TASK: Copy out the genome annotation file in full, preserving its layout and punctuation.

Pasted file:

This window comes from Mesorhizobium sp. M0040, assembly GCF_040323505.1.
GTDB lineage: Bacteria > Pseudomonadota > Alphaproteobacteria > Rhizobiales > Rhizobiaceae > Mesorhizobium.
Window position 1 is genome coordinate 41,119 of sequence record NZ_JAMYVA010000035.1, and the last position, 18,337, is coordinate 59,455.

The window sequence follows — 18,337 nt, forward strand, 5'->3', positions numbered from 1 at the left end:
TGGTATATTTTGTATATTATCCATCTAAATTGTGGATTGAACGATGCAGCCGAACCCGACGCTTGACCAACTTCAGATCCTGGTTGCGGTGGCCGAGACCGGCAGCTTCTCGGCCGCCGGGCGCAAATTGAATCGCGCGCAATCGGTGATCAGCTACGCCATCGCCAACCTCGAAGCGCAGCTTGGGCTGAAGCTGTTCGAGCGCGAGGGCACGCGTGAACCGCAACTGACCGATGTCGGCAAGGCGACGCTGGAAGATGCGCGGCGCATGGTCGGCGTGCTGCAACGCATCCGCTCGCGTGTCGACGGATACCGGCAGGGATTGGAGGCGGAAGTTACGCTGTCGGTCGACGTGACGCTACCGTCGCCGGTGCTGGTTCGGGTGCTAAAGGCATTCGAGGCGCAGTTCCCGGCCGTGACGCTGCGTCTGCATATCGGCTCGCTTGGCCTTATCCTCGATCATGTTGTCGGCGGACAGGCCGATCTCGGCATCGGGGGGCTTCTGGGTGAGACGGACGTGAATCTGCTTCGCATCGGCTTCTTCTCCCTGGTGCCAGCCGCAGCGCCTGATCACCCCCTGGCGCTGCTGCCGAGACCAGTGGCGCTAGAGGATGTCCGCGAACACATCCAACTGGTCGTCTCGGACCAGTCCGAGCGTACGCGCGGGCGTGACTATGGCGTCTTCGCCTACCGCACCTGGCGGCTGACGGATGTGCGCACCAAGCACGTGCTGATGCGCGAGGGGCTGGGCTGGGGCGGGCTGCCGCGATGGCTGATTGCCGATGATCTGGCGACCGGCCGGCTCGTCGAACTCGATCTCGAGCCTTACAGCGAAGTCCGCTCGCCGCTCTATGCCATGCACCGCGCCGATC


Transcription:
This window comes from Mesorhizobium sp. M0040, assembly GCF_040323505.1.
GTDB lineage: Bacteria > Pseudomonadota > Alphaproteobacteria > Rhizobiales > Rhizobiaceae > Mesorhizobium.
Window position 1 is genome coordinate 41,119 of sequence record NZ_JAMYVA010000035.1, and the last position, 18,337, is coordinate 59,455.

The window sequence follows — 18,337 nt, forward strand, 5'->3', positions numbered from 1 at the left end:
TGGTATATTTTGTATATTATCCATCTAAATTGTGGATTGAACGATGCAGCCGAACCCGACGCTTGACCAACTTCAGATCCTGGTTGCGGTGGCCGAGACCGGCAGCTTCTCGGCCGCCGGGCGCAAATTGAATCGCGCGCAATCGGTGATCAGCTACGCCATCGCCAACCTCGAAGCGCAGCTTGGGCTGAAGCTGTTCGAGCGCGAGGGCACGCGTGAACCGCAACTGACCGATGTCGGCAAGGCGACGCTGGAAGATGCGCGGCGCATGGTCGGCGTGCTGCAACGCATCCGCTCGCGTGTCGACGGATACCGGCAGGGATTGGAGGCGGAAGTTACGCTGTCGGTCGACGTGACGCTACCGTCGCCGGTGCTGGTTCGGGTGCTAAAGGCATTCGAGGCGCAGTTCCCGGCCGTGACGCTGCGTCTGCATATCGGCTCGCTTGGCCTTATCCTCGATCATGTTGTCGGCGGACAGGCCGATCTCGGCATCGGGGGGCTTCTGGGTGAGACGGACGTGAATCTGCTTCGCATCGGCTTCTTCTCCCTGGTGCCAGCCGCAGCGCCTGATCACCCCCTGGCGCTGCTGCCGAGACCAGTGGCGCTAGAGGATGTCCGCGAACACATCCAACTGGTCGTCTCGGACCAGTCCGAGCGTACGCGCGGGCGTGACTATGGCGTCTTCGCCTACCGCACCTGGCGGCTGACGGATGTGCGCACCAAGCACGTGCTGATGCGCGAGGGGCTGGGCTGGGGCGGGCTGCCGCGATGGCTGATTGCCGATGATCTGGCGACCGGCCGGCTCGTCGAACTCGATCTCGAGCCTTACAGCGAAGTCCGCTCGCCGCTCTATGCCATGCACCGCGCCGATC